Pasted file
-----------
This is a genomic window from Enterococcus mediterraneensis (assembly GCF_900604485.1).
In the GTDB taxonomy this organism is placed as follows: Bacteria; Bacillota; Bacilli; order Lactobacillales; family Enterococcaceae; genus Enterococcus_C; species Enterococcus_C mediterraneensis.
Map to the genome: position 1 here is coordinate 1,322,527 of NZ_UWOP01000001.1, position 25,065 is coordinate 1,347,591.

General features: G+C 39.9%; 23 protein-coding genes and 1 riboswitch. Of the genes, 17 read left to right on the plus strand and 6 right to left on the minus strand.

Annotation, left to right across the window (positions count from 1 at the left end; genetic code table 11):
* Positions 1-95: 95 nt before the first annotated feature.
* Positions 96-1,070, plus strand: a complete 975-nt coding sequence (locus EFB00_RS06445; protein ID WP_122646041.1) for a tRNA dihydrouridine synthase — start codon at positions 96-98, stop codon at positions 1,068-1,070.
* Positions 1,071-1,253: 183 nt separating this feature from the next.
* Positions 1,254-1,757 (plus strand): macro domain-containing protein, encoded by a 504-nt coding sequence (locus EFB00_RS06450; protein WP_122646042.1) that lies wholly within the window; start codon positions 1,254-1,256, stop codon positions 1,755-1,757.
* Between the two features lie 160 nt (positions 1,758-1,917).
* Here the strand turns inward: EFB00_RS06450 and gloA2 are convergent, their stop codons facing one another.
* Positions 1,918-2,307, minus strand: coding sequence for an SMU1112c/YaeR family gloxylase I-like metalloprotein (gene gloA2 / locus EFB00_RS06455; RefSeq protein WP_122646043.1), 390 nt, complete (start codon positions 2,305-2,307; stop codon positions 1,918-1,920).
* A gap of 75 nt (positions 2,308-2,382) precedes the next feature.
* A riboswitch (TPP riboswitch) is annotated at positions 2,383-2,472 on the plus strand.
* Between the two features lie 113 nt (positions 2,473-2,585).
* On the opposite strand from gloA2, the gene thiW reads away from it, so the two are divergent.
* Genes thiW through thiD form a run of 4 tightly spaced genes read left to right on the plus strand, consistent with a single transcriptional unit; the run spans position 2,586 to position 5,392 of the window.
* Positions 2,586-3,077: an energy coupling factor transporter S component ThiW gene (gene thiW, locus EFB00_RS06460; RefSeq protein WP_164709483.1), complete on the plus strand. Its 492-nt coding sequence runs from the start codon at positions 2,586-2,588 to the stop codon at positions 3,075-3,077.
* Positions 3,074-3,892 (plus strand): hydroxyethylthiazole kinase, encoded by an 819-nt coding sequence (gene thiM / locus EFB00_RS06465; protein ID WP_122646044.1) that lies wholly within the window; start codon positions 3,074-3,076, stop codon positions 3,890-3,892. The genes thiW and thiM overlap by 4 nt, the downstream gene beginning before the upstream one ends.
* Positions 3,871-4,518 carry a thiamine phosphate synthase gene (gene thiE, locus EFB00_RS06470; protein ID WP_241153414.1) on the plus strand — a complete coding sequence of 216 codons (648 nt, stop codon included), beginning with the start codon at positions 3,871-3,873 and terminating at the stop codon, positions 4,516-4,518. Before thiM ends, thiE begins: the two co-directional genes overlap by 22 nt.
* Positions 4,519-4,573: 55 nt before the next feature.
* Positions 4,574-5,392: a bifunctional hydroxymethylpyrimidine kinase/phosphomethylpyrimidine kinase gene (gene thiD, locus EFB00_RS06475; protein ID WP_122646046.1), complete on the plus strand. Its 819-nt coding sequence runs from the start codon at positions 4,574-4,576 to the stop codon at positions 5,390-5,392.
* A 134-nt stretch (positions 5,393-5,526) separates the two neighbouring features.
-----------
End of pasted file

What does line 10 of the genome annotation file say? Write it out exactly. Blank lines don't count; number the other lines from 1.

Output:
* Between the two features lie 160 nt (positions 1,758-1,917).